Oh, the joy of being a Bills fan.
For the second straight season, the Buffalo faithful have witnessed a running back take the field by storm to start the year, only to suffer an injury that derails the train.
Last year it was Fred Jackson, who pounded out an astonishing 5.5 yards per carry and racked up nearly 1,000 yards in just over nine games before breaking his fibula. The 2011 Bills started 5-2, then promptly lost eight of their last nine games.
This season it was C.J Spiller who started hot. The young back rushed for more than 10 yards per carry and scored three touchdowns in the Bills’ first two games, once Jackson was sidelined with a brand new knee injury in Week 1. At least Spiller didn’t dangle hope in front of Buffalo for too long, however, before going down with a shoulder injury of his own in Week 3.
Now the Bills face a conundrum regarding Jackson and Spiller: both backs are nursing injuries, but both are listed as probable for Buffalo’s Week 6 matchup against the Cardinals. Tashard Choice lurks in the third spot on the depth chart, but which of the top two is this team’s true starter?
Regardless of what anyone says, or who touches the ball first on Sunday, when all is said and done only one man can truly be considered Buffalo’s top running back. That man is C.J. Spiller, and here are four reasons why.
Over the years, Jackson's body has taken a multitude of hits that Spiller's is yet to experience.
Running back years are kind of like dog years—playing that position simply puts an absurd amount of strain on the human body. Few can string together many years of productive, healthy play, and those that can are either in the Hall of Fame or on their way.
At 25, Spiller is six years and more than 600 carries—not to mention an innumerable amount of cuts, dives, blocks, shoves and tackles—younger than the 31-year-old Jackson.
There’s a whole lot of wear and tear on Jackson’s body that Spiller has yet to endure, and it’s going to catch up with the older back. Though both are fighting through injuries at the moment, the likelihood of Spiller coming back more quickly and effectively than Jackson is much greater, simply due to the disparity in their ages.
To the relief of Bills fans, Spiller's shoulder injury turned out not to be the broken collarbone that was originally feared.
Jackson’s knee injury, still nagging him from Week 1, is to the same leg he broke last season. While he has made an amazing recovery from both injuries, especially considering his age, it’s hard to believe that the leg problems won’t compound upon each other and really start to slow him down.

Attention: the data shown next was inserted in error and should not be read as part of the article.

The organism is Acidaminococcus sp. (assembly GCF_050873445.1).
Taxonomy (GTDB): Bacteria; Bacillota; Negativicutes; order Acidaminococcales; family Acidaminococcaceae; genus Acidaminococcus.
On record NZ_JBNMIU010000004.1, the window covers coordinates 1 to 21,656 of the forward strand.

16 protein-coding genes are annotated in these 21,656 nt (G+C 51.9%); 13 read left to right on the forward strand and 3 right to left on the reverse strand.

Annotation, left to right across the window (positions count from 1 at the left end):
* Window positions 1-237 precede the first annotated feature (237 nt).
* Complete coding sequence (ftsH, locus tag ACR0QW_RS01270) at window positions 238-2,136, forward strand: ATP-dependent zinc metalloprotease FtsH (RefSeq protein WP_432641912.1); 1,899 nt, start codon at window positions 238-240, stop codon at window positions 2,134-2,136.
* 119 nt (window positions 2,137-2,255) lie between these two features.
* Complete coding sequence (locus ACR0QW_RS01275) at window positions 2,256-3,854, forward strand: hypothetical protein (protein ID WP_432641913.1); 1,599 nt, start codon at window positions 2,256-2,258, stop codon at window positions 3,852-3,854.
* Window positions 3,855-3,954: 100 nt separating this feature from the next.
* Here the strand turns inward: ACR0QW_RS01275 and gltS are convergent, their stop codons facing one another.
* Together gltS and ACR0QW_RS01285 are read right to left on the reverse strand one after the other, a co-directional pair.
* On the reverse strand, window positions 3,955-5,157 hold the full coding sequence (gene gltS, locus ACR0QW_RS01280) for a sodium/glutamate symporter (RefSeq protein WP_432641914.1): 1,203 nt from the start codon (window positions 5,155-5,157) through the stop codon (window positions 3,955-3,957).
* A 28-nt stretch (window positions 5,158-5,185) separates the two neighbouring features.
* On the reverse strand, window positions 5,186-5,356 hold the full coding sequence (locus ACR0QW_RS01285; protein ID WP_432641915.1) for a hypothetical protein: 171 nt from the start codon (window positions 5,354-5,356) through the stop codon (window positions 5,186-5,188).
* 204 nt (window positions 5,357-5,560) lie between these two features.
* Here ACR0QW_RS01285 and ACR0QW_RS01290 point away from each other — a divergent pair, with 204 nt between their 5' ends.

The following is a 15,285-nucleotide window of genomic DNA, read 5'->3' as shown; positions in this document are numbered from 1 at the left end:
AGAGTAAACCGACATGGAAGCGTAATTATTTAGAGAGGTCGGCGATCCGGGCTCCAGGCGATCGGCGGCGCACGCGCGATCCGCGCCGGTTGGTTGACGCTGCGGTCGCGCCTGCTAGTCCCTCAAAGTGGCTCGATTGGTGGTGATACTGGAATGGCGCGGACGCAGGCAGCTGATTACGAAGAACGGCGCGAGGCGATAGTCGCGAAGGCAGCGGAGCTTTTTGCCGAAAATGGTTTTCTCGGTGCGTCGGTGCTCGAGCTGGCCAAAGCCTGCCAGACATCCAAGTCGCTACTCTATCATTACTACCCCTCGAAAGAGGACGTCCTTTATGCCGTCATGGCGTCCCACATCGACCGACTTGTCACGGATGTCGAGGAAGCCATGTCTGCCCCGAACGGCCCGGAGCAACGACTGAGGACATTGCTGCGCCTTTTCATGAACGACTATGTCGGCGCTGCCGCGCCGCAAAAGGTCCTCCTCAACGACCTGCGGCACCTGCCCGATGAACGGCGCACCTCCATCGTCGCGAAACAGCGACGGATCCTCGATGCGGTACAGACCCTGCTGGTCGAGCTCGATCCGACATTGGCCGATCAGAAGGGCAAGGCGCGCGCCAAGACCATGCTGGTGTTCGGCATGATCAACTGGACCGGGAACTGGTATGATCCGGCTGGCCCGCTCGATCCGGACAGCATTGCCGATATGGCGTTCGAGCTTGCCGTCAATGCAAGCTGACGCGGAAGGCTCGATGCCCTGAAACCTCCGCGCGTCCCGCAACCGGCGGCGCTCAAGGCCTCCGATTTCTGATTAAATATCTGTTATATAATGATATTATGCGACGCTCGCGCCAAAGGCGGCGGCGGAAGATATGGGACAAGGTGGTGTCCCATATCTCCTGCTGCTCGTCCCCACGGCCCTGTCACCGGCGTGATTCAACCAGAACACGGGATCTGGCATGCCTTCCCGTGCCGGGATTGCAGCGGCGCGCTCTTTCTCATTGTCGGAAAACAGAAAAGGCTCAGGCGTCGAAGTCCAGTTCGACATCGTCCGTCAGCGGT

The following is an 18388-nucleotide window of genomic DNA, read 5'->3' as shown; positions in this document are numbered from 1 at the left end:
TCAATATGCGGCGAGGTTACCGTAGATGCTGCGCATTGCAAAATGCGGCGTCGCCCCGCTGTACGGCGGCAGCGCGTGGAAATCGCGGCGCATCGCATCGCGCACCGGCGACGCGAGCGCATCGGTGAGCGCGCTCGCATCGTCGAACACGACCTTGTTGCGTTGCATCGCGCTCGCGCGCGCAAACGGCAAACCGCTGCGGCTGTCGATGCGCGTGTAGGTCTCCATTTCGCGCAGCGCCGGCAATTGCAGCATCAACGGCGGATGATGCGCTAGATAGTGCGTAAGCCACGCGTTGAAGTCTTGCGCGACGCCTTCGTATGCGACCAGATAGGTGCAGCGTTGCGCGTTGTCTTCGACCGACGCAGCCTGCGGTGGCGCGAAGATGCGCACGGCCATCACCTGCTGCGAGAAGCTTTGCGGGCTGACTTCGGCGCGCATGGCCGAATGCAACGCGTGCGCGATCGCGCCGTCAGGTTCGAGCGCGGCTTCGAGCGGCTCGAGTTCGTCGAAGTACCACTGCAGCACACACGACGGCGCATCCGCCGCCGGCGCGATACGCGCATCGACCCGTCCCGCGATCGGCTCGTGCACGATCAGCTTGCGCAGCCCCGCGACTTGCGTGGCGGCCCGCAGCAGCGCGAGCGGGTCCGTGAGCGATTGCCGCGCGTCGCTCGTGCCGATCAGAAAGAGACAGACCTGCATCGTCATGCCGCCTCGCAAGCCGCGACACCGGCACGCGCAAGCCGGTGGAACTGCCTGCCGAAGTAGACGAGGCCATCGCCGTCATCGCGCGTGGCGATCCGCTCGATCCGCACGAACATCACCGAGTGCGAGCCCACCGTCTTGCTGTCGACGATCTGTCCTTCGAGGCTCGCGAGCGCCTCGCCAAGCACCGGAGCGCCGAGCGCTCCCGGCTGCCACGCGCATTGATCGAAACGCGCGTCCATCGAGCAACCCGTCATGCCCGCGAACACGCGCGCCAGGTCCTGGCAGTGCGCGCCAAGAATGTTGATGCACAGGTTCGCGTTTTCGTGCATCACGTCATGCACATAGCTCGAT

Spiller’s shoulder injury, meanwhile, which eventually was diagnosed as an AC joint strain (much less serious than the broken collarbone it was originally thought to be) is significant but only expects one to two weeks of recovery time. Spiller has continued to contribute on limited carries in each of the Bills’ two games since suffering the injury, and seems to have lofty expectations for himself and for the team as the season progresses.
While the current public status of each back’s injury is the same—probable—it seems far more likely that Jackson will suffer more repercussions than Spiller as the year goes on.
Buffalo expects Spiller to produce for them for years to come.
You know that hand in Texas Hold ‘Em that you simply can’t fold?
Usually it’s a high pocket pair, and even though a straight draw emerges as the hand progresses, and you’re pretty sure your opponent has the cards to complete it, you laid down a ton of chips early on and just can’t give up, no matter what.
I have to imagine that a similar feeling takes hold of coaches and owners when it comes to draft picks. How can you spend a high first-round pick on a guy and not expect big things, even if you hang on a little too long waiting for those big things to happen?
Luckily for the Bills, Spiller is already showing that he’s capable of quite a lot—but even if he weren’t, Buffalo would likely continue to give him a chance. The Bills used their No. 9 overall pick on Spiller, a Clemson product, in 2010 and gave him a five-year contract worth $25 million (as much as $37.5 million with incentives).
Jackson, meanwhile, an undrafted product of Coe College in Iowa, signed a two-year, $9 million deal in May. Isolated to 2012 alone, Jackson is making less than half of what Spiller is.
The Bills are significantly more invested in Spiller, they expect big things from him, and they’re going to give him more of a chance than they will give Jackson.
Spiller averaged 3.8 yards per carry in 2010, 5.2 in 2011, and is currently chugging along at 7.6 in 2012 despite his injury. Of course, the sample sizes skew the numbers because he has yet to put in a full season of work as a starting back, but the trend speaks for itself: This guy is on the way up.
Jackson’s 2.6 yards per carry average this season should absolutely be ignored because he has been battling injury and seeing limited touches since Week 1. But his 5.5 average in 10 games last season—impressive as it was—was a career best, a full yard per carry better than any number he had posted since his debut year in 2007.
At this point in his career, with two injuries to the same leg in the past year, how likely is Jackson ever to get back to that point?
And again, it all comes back to the age of the two backs. Spiller is quite likely the future of the Bills’ rushing attack; Jackson, for all he has achieved, simply has a lot of miles on those legs.
In Week 6, I wouldn’t recommend starting either of the Bills’ running backs on your fantasy team, because who knows which one will see more touches. But as time goes on, don’t expect there to be much of a challenge for C.J. Spiller to assert himself as the undisputed top back in Buffalo.